This is a tiny change, but an important one. If people stop calling this group “Islamic State”, it will lose a lot of weight in the public debate. What remains is a barbaric terror organization that does no good to anyone.

» Does dopamine create religious experience?
This piece explains how dopamine influences religious experiences, and it gives one explanation to why some people respond well to extremist ideas. They brain simply is rewarding them with Dopamine.


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September 12, 2014

9 articles that I enjoyed reading this week

Some reading tips for the weekend. If you do not want to miss future posts, subscribe via FacebookRSS or E-Mail.

» How Andreessen Horowitz Is Disrupting Silicon Valley
Despite being fairly young, Andreessen Horowitz is one of the most successful venture capital firms in the Silicon Valley. This article explains one major factor for its rise. Definitely worth reading if you are somehow interested in the Internet economy.

» The World of Competitive Rock Paper Scissors
Apart from the apparent silliness of professional rock paper scissor playing, some serious strategies and think-processes are going on.

» Frank Sinatra’s views on organized religion were decades ahead of his time
Sinatra nailed it.

» A Conversation Between Two Atheists From Muslim Backgrounds (Part 3)
And while we are at the topic of religion: I found this exchange highly insightful and informative.

» How to see in to the future
Interesting piece about the business of economical and political forecasting and how to get it right.

» Apple Insider Spills Secrets: ‘This Isn’t PR. This Is Something Else
About how Apple does what usually is called PR – but here not really deserves the name.

» 10 Space Myths We Need to Stop Believing 

» How to Be Alone: An Antidote to One of the Central Anxieties and Greatest Paradoxes of Our Time
I’m the biggest fan of being alone, but many people are not. I can very much relate to this.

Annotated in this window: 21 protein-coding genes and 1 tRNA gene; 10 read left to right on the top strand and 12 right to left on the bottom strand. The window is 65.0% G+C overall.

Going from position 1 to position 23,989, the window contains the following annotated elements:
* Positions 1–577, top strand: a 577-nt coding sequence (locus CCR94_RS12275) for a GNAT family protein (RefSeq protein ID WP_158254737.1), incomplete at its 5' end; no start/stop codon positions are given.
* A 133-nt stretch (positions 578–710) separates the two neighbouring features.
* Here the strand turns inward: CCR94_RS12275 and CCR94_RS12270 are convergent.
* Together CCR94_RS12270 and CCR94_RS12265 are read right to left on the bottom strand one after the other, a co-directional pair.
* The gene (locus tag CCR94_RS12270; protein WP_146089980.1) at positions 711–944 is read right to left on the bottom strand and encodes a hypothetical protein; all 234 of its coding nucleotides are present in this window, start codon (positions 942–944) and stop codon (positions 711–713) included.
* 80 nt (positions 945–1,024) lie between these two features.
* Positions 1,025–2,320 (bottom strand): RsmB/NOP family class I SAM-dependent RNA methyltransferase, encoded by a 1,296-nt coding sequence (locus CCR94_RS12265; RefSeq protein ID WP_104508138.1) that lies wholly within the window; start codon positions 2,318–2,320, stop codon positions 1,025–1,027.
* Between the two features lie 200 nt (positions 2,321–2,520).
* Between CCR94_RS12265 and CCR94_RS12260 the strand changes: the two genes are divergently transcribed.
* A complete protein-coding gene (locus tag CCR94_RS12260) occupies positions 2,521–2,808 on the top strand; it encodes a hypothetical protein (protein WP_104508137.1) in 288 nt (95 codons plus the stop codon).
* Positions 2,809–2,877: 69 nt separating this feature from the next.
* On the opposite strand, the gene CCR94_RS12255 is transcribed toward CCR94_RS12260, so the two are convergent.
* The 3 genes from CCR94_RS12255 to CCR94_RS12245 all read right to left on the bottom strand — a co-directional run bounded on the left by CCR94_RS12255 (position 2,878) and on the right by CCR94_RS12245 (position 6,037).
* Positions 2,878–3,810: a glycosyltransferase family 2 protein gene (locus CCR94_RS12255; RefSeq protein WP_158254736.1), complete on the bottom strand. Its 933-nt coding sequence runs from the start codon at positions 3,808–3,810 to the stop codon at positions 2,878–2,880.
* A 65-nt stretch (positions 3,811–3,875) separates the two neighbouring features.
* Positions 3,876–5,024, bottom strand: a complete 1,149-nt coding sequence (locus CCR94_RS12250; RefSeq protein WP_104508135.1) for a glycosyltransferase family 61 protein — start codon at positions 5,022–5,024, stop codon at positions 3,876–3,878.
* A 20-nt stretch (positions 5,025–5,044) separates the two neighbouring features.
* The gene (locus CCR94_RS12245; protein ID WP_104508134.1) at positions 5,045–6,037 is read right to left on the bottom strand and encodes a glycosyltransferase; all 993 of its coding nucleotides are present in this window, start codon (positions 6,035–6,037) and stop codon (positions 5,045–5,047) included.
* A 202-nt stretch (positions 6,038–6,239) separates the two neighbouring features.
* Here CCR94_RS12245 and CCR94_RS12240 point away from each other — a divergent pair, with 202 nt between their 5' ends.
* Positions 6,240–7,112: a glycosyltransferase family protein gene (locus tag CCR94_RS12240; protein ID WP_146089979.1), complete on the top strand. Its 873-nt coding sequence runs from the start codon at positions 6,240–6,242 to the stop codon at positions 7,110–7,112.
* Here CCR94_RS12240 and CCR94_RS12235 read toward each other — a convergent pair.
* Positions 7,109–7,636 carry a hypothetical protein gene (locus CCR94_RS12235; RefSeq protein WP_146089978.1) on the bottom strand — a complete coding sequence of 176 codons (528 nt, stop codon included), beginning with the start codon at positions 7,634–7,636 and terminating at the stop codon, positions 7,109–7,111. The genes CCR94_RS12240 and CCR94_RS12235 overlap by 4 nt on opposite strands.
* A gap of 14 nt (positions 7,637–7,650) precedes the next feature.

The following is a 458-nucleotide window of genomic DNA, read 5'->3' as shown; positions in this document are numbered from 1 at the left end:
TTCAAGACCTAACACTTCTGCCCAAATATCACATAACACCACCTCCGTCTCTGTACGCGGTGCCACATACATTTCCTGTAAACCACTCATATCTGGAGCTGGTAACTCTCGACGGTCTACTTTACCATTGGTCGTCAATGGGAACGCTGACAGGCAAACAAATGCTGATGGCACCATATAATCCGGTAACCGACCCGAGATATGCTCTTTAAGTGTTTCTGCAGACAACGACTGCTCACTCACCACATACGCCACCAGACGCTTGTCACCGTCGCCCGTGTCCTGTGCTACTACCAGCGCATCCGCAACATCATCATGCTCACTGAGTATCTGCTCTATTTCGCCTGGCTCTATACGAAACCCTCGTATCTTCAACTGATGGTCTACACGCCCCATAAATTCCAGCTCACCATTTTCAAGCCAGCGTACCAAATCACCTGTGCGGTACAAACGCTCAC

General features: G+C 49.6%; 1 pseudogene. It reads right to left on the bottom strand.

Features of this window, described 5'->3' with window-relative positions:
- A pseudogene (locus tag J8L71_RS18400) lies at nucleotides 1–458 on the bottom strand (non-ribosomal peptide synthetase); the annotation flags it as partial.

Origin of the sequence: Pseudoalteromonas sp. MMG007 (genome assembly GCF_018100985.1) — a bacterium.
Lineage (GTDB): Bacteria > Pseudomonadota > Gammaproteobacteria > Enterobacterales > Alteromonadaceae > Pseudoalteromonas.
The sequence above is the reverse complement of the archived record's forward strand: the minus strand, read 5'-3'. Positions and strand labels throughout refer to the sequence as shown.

» There’s A Fly In My Urinal
I have noticed the fly a couple of times, but never wondered about it (which I now find very odd). So to me reading this was an eye-opener.


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September 5, 2014

10 articles that I enjoyed reading this week

Some reading tips for the weekend. If you do not want to miss future posts, subscribe via FacebookRSS or E-Mail.

» Twitch CEO Sees Game Tournaments Vying With Major Leagues
I see Twitch, newly acquired by Amazon, as the future of live TV. This piece explains how Twitch could take over e-sports and make it really big. Imagine 100 million people simultaneously watching a soccer video game. I believe that will happen.

» The problem with “takes” is the business model of mass media
An essential piece containing a couple of not necessarily new, but to the point recommendations and advises about the future of online journalism and media in only a few paragraphs.

» 3 mutations that created the Ice Bucket Virus
Semi-scientific analysis on the viral characteristics of the Ice Bucket challenge. Makes a lot of sense.

» Henry Kissinger on the Assembly of a New World Order
The political world order is changing, and Henry Kissinger describes that pretty well.

» Dutch Woman Uses Facebook to Deceive Family and Friends She Is on Trip to South-East Asia without Even Leaving Amsterdam
What this woman did seems to be a bit funny, an interesting experiment and a huge waste of time.

» How St. Louis County, Missouri Profits from Poverty
A quite depressing piece describing a system where people who already have little are being criminalized in order to pay the fines that the local administration needs in order to finance its law enforcement activities. Helps to understand the frustration that the local community of St. Louis must feel.

» Why haven’t China’s cities learned from America’s mistakes?
For long, China failed to built cities that are planned with the challenges of the future in mind. Instead it copied some failed concepts from elsewhere, like putting the car in the center of mobility needs.

» Made In Kenya, Assembled In America: This Amazing Internet-Anywhere Router Company Is Innovating From Africa
Innovation made in Africa. While startups and tech companies from the wealthy countries focus on convenience and entertainment products, the developing world produces actual problem-solvers.

» Robots With Their Heads in the Clouds
Future robots will be smart because they will be connected to the cloud, being able to access other robots knowledge and “experience”.

» The secret of Minecraft
What started as a seemingly meaningless video game has become quite a fascinating success story, and one that stimulates the fantasy.